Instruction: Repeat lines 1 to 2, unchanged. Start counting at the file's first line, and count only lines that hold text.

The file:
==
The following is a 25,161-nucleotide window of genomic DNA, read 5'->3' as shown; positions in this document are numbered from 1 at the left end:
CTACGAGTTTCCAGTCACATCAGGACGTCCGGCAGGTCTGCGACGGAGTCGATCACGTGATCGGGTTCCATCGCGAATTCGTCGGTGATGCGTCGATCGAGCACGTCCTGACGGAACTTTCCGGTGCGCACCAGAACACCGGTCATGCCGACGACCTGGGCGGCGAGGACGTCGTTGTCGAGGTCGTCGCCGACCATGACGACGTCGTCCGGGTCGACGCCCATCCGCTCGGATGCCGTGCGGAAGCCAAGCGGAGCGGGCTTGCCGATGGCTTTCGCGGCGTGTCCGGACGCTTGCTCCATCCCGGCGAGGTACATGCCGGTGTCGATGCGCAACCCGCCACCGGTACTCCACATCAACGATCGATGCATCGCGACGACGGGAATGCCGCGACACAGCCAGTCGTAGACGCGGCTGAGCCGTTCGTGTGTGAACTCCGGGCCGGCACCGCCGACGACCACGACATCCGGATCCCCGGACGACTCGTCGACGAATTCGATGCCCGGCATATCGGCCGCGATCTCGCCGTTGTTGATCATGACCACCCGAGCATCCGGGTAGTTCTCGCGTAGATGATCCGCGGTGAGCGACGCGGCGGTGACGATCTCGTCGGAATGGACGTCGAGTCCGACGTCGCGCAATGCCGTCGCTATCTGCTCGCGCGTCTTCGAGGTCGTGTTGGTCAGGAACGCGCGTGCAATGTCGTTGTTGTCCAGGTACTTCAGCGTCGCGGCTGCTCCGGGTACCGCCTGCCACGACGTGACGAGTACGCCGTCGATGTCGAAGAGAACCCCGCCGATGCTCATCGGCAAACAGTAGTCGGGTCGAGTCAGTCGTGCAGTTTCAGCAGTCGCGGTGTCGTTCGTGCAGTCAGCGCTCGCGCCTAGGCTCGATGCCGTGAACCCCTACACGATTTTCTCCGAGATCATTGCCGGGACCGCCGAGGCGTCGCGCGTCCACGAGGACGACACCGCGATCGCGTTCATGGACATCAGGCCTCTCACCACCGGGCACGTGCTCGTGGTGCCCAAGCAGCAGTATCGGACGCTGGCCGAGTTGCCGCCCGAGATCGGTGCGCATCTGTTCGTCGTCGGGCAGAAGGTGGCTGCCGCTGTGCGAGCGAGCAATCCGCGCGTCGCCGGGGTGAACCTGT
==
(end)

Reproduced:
The following is a 25,161-nucleotide window of genomic DNA, read 5'->3' as shown; positions in this document are numbered from 1 at the left end:
CTACGAGTTTCCAGTCACATCAGGACGTCCGGCAGGTCTGCGACGGAGTCGATCACGTGATCGGGTTCCATCGCGAATTCGTCGGTGATGCGTCGATCGAGCACGTCCTGACGGAACTTTCCGGTGCGCACCAGAACACCGGTCATGCCGACGACCTGGGCGGCGAGGACGTCGTTGTCGAGGTCGTCGCCGACCATGACGACGTCGTCCGGGTCGACGCCCATCCGCTCGGATGCCGTGCGGAAGCCAAGCGGAGCGGGCTTGCCGATGGCTTTCGCGGCGTGTCCGGACGCTTGCTCCATCCCGGCGAGGTACATGCCGGTGTCGATGCGCAACCCGCCACCGGTACTCCACATCAACGATCGATGCATCGCGACGACGGGAATGCCGCGACACAGCCAGTCGTAGACGCGGCTGAGCCGTTCGTGTGTGAACTCCGGGCCGGCACCGCCGACGACCACGACATCCGGATCCCCGGACGACTCGTCGACGAATTCGATGCCCGGCATATCGGCCGCGATCTCGCCGTTGTTGATCATGACCACCCGAGCATCCGGGTAGTTCTCGCGTAGATGATCCGCGGTGAGCGACGCGGCGGTGACGATCTCGTCGGAATGGACGTCGAGTCCGACGTCGCGCAATGCCGTCGCTATCTGCTCGCGCGTCTTCGAGGTCGTGTTGGTCAGGAACGCGCGTGCAATGTCGTTGTTGTCCAGGTACTTCAGCGTCGCGGCTGCTCCGGGTACCGCCTGCCACGACGTGACGAGTACGCCGTCGATGTCGAAGAGAACCCCGCCGATGCTCATCGGCAAACAGTAGTCGGGTCGAGTCAGTCGTGCAGTTTCAGCAGTCGCGGTGTCGTTCGTGCAGTCAGCGCTCGCGCCTAGGCTCGATGCCGTGAACCCCTACACGATTTTCTCCGAGATCATTGCCGGGACCGCCGAGGCGTCGCGCGTCCACGAGGACGACACCGCGATCGCGTTCATGGACATCAGGCCTCTCACCACCGGGCACGTGCTCGTGGTGCCCAAGCAGCAGTATCGGACGCTGGCCGAGTTGCCGCCCGAGATCGGTGCGCATCTGTTCGTCGTCGGGCAGAAGGTGGCTGCCGCTGTGCGAGCGAGCAATCCGCGCGTCGCCGGGGTGAACCTGT